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Study: Steve Bellone rapid bus plan would cost $78 million

Suffolk County Executive Steve Bellone speaks in Melville

Suffolk County Executive Steve Bellone speaks in Melville on Wednesday, May 21, 2014. Credit: AP / Richard Drew

Suffolk County Executive Steve Bellone's plan for north-south rapid-bus corridors, linking downtowns, businesses and research centers, is viable but will cost $78 million to implement along three recommended routes, a new county study says.

The $300,000 federally funded study, done by AECOM, a global design firm, calls for rapid-transit routes along 15 miles of Nicolls Road from Stony Brook University to Patchogue, and on 15 miles of Route 110 from Amityville to Huntington.

It also recommends a rapid-bus route along 17 miles of Sagtikos Parkway from Kings Park to Deer Park, but only if the huge 9,000-unit Heartland Town Square development in Brentwood is built.

"Suffolk County lacks a single north-south transit connection, making travel without a car extremely difficult," the study states. "Transforming mass transit commuting into a viable and attractive alternative for young job-seekers will provide an untapped potential to drive economic growth."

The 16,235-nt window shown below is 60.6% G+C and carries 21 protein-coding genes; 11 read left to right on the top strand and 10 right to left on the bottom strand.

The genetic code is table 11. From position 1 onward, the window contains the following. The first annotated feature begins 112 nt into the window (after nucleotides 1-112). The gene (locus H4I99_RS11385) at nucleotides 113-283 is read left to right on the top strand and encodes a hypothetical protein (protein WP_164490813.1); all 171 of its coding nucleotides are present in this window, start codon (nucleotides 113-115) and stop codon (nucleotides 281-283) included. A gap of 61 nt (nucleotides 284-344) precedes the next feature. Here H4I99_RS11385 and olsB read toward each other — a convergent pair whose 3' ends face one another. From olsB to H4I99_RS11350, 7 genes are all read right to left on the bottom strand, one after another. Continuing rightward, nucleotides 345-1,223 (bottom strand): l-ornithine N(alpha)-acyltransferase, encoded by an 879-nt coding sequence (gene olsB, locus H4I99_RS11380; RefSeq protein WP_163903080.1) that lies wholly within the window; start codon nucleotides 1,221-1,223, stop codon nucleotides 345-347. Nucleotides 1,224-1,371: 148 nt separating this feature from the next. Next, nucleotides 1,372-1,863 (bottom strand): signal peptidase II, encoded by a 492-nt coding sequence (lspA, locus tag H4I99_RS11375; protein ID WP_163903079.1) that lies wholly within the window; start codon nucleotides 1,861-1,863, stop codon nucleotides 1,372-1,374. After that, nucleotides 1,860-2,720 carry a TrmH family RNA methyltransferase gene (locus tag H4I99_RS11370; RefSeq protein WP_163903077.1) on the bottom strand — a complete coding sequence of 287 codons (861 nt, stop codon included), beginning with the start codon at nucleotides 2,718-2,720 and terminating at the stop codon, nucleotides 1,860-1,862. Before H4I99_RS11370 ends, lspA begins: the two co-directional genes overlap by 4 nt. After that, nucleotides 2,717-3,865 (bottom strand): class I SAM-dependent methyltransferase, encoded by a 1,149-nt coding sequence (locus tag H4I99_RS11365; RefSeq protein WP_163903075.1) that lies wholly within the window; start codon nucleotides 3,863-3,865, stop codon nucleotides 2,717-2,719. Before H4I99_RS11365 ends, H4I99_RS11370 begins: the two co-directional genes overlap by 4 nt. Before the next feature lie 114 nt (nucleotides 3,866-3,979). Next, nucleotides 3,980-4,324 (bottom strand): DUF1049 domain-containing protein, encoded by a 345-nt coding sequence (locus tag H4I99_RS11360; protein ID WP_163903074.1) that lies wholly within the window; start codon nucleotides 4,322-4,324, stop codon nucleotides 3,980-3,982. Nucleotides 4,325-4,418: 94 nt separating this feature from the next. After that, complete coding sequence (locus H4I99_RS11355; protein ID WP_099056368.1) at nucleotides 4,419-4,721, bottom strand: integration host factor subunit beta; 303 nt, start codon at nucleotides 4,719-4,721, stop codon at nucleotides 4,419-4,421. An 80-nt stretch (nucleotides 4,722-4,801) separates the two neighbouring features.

Bellone, who has dubbed the initiative "Connect Long Island," said the study proves bus rapid transit is viable and will get people out of their cars, ease traffic and reduce pollution.

"We cannot grow the economy by adding more cars to the road. We have to think about improving our ability to move people around," Bellone said. Using rapid-bus corridors "makes sense to connect the things and places people want to be."

The proposed system would rely on $600,000 hybrid buses traveling in dedicated lanes with expedited traffic signaling, preboarding fare collection and a network of shelter and bus stations -- a regime that has speeded up service by 15 percent to 30 percent in other areas where it is used.

Bellone said the system can't go forward without "significant aid" from the state and federal governments, and that more detailed studies are needed before construction could begin.

He estimated construction could not begin until 2016 and the first route would not open until at least 2018. Consultants say their cost estimates are based on 2013 dollars.

Legis. John M. Kennedy Jr. (R-Nesconset), minority leader, called Bellone's plan "a fool's folly" in light of the county's continuing $100 million structural deficit.

"Our infrastructure is crumbling and he is calling for more and more debt that my great-grandchildren will have to pay," Kennedy said. "It's the epitome of irresponsible government."

Bellone said the first priority would be the Nicolls Road route because Suffolk already has received a $1.5 million grant from New York State Energy Development Authority for design work.

While the study found Nicolls Road corridor has only 7 percent of jobs in Suffolk, the administration said the route is important because it would connect three major colleges and the growing Patchogue downtown and will have a connection to the planned Ronkonkoma Hub, its rail station and Long Island MacArthur Airport.

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